Consumer Experience

Boost Revenue With Upsells and Cross-Sells

Picture this: you want to brush up on your ping pong skills and decide it’s time to reinvest in a new pair of paddles to get the ball rolling. So, you turn to online shopping.

You find the paddles you want, a pack of balls, and you’re about ready to check out.

Then, suddenly, you see a recommendation: a book to help you improve your ping pong game. You sure could use it, it’s been a while since you’ve played and you’re a little rusty. You go ahead, purchase it, and begin your training to become a ping pong champion.

You have just been influenced by upselling.

What Is Upselling?

Upselling is a sales tactic often used by retailers where customers are offered add-ons that are related to the products they’re already purchasing.

An example of this is a warranty being offered on big-ticket items at checkout. Purchasing this warranty helps the customer if anything goes wrong with the product and gives the retailer higher sales than they would have had otherwise.

What Is Cross-Selling?

Similar to upselling, cross-selling is a sales tactic that involves offering a related or complimentary product or service to a shopper that the item they’re purchasing doesn’t cover.

For example, a bank might offer a credit card to someone opening a checking account, or an insurance agent may try to sell life insurance to someone purchasing car insurance.

Cross-selling works to introduce shoppers to products and services they might’ve been unaware that you offered.

The Difference Between Upselling and Cross-Selling

The terms upselling and cross-selling are sometimes used interchangeably in retail conversations, but there are actually a few key differences between them. If you ever hope to use either of these strategies in your sales, then it’s important that you know what these differences are.

Upselling is when you try to sell the customer a more expensive product with the same qualities as the product they were originally going to purchase, whereas cross-selling offers the customer an add-on that brings additional capability to the original product.

One of the best examples of this can be seen in fast food. Imagine you’re in the drive-thru getting a burger. The employee asks you, “Would you like to upgrade that to a large?” This is an upsell. Or, they might ask, “Would you like fries with that?” This is a cross-sell.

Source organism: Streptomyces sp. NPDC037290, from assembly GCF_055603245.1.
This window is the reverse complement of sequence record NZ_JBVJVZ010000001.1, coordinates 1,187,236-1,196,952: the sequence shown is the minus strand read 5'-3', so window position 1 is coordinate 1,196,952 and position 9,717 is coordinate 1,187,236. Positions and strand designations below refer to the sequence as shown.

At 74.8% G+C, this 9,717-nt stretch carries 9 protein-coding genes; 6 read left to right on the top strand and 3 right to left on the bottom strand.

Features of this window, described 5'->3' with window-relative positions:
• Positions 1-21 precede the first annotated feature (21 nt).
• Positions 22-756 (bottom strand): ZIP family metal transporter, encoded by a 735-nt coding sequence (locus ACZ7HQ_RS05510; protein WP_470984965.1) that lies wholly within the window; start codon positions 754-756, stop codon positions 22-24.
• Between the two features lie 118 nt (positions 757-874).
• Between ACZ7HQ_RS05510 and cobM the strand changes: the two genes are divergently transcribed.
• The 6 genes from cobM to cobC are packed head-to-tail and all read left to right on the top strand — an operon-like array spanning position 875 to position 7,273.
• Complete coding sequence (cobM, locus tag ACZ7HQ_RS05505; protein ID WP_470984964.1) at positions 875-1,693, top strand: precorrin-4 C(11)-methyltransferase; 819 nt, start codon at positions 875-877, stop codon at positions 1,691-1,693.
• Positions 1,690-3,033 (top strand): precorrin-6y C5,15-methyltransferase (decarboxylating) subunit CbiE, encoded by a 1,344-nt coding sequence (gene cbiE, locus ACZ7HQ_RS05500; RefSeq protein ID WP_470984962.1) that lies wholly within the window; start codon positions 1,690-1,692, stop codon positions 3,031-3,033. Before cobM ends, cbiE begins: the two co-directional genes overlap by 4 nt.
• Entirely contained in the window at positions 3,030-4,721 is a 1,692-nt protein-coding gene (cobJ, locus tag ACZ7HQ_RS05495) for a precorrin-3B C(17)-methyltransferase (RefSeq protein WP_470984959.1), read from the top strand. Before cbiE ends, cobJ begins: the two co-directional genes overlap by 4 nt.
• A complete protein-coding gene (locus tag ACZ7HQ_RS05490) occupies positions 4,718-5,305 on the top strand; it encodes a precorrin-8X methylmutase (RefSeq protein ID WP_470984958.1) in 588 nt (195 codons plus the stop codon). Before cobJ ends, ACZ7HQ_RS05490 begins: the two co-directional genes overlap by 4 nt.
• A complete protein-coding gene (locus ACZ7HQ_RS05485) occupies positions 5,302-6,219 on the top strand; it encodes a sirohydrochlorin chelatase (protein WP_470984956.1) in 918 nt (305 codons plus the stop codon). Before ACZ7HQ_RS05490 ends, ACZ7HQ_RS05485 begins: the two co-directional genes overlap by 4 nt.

How Upselling and Cross-Selling Can Benefit You

Upselling and cross-selling can both make a huge difference in your sales. In fact, according to B2B Marking Zone, companies gain 77 percent of their revenue from current customers who have been influenced by these strategies.

With that in mind, it’s easy to see how upselling and cross-selling are a must. But how exactly does it benefit you?

No. 1: Personalizes the Customer Experience

Customers are constantly craving a personalized experience and are more likely to have positive interactions with retailers that cater to their preferences.

Put yourself in the shoes of the shopper. You’re browsing a website, looking for a product that you desperately need. You find what you want and as you make your way to checkout, a suggestion pops up for a product that perfectly complements your needs.

You didn’t even think to look for that or know that this retailer sold it! You decide to add the additional product to your cart, check out, and your experience feeling seen, understood, and taken care of.

Positive shopping experiences like this are what create strong and loyal customer relationships.

No. 2: Optimizes Sales Value

According to Invesp, the probability of selling to an existing customer is 60 percent to 70 percent, while the chances of selling to a brand-new customer are only 5 percent to 20 percent. Knowing this, it’s easy to understand why you should focus on your existing customers first.